Leisure: A Privilege To Be Earned Or One That’s Ultimately Lost?
By Aparna Ravi:
It is very important to realise what you want to be in life, but also, isn’t it important to know that what ‘I’ want to do in life, makes me content and satisfied? Do you want to do what you are passionate about or do you just want a career? The answer to that question can change the way you look at your studies today…
Schooling is necessary; the place where we acquire the basic education and also are given the time to choose what we want to be. But at the same time its the place where we are asked these constant questions, what do you want to do? What stream you’re going to choose? What career options you have in mind? Have you prepared for the entrances? Have you checked with your friends what are they going to do? We expect you to score more than 80%…
Just a minute… Where am I? Where is my decision? Where is my choice? Why am I asked these questions? Weren’t the “toppers” of the class, teachers, parents and peers enough?
It starts with school when one gets the real taste of competency, when we really challenge ourselves. We go out and do anything and everything out of peer pressure.
It was difficult for me too, as a student to decide what I want to do. I was never able to easily decide what I want in life. The questions kept revolving throughout. There were times when I started questioning myself, am I sensible enough? Am I taking right decisions? Hope the marks I am scoring are enough? Do I have to study more, study hard?
I was quite good in sports and extracurricular activities. I debated well, I was out spoken, friends liked me, and teachers too appreciated me. But when it was exam time, especially the result time, I discovered myself getting stressed, tensed and a little ashamed. Why wasn’t I considered worth appreciation by teachers now? Or was it to do only with scoring high?
Forget about getting the name on the blackboard with the ranks and percentage… I wasn’t even close to the so called “toppers”. But I managed to score well and also performed brilliantly in extracurricular activities. I got the certificates too…but what about that? Weren’t they privileged to be mentioned on that blackboard? Why only discuss the core subjects written in the report card, which did not have much value for me? Debating, dancing, sports made me happy and content. But they were looked upon as only leisure activities. Weren’t the triumphs in sports and extra curricula’s a call for celebrations too?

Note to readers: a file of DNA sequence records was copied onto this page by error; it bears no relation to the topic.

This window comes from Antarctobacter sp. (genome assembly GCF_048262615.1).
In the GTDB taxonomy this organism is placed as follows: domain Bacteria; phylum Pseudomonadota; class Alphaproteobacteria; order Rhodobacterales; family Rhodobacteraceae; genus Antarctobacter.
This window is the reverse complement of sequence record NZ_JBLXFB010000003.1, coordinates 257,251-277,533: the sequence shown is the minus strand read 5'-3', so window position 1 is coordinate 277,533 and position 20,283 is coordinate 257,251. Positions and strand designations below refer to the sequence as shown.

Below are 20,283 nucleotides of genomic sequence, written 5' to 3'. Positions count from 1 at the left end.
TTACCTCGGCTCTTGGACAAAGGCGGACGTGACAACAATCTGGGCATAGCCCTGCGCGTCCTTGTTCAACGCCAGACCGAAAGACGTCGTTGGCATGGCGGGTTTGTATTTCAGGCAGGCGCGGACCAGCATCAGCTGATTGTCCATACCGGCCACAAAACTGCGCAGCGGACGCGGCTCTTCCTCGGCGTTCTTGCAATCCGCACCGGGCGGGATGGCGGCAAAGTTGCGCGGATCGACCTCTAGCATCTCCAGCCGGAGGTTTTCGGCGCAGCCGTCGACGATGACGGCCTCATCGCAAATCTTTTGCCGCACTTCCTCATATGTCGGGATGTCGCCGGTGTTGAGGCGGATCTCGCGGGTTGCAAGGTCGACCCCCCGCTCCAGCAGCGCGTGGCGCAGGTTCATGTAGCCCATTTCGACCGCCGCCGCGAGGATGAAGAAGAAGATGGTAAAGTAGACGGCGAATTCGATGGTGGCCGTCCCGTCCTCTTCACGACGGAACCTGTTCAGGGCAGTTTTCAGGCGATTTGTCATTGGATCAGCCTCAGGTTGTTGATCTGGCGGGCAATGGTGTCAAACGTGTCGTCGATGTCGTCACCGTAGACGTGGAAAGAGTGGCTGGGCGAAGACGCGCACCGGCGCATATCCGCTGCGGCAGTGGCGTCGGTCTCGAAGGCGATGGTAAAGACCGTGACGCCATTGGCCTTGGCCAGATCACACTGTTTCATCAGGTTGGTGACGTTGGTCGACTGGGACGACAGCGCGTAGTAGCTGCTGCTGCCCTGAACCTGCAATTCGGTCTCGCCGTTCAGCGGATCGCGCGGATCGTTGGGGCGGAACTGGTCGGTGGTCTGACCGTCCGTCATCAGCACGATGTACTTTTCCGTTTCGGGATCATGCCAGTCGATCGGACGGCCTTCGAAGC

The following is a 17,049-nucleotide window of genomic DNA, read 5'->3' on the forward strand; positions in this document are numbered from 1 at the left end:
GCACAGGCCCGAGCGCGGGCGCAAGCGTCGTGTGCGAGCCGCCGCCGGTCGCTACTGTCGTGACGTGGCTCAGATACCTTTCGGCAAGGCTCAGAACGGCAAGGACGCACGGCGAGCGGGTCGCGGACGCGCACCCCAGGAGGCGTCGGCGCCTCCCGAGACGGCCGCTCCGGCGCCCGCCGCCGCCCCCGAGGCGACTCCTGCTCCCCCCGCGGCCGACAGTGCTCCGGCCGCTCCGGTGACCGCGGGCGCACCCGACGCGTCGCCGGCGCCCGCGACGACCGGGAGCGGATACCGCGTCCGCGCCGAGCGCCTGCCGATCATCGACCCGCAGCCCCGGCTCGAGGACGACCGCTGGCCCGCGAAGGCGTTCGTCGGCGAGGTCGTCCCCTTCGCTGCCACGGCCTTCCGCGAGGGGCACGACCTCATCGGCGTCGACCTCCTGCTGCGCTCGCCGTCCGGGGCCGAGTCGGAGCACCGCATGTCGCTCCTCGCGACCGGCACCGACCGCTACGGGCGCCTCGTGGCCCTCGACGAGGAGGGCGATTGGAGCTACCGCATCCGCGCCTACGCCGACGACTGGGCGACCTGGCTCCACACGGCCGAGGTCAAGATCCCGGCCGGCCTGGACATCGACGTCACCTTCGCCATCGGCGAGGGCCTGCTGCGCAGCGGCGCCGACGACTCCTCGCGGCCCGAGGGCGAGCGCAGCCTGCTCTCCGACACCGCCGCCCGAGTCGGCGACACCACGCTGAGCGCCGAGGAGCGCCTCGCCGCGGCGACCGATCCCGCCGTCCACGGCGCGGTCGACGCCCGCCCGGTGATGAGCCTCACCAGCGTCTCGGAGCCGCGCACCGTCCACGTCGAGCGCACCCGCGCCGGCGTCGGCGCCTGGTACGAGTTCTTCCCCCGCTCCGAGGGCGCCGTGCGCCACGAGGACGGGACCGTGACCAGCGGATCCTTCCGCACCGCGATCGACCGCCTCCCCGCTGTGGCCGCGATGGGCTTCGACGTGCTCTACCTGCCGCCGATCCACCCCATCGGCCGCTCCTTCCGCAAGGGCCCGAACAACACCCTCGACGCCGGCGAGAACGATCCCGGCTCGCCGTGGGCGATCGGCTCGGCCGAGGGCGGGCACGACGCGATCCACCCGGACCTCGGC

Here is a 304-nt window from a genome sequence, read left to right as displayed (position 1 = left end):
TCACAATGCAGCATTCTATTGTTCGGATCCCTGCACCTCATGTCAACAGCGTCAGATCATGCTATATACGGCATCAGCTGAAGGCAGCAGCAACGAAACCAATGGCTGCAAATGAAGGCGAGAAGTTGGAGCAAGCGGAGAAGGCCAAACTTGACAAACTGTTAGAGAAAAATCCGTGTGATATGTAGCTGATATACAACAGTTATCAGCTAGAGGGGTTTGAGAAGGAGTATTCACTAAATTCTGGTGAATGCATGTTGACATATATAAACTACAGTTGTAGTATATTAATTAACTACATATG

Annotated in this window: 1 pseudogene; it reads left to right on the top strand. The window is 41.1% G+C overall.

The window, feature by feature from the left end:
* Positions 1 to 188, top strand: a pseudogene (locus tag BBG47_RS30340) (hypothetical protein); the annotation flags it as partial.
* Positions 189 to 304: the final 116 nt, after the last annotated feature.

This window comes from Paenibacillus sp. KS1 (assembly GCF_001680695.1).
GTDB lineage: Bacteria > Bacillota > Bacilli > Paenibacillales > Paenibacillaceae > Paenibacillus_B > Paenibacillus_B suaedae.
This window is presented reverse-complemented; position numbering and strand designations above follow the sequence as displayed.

The toppers kept calculating the point by point percentage and I started to dwindle on extracurricular activities. I had to buck up and was forced to concentrate only on studies. The parents teachers meetings were more like a court session where I was asked about my performance, not to mention, only about the core subjects.
But the grilling time is gone, now I am following my passion and I am happy doing that. I am working with young people and understanding their needs and where they want to engage themselves. Though the questions haven’t stopped yet… and I think, will not for a while. But the hope is still there that I will conquer my choice over the society’s.
Now I am on a quest to discover leisure… is it privileged to be earned or lost? Can I continue doing what I like or will I have to go back and answer all those questions again? Isn’t it imperative that at least now, the youth be given a wide range of opportunities for meaningful engagement? At least a space where they can speak out and do whatever they want. A space without any restrictions and limitations where they can perform and don’t have to think about the results.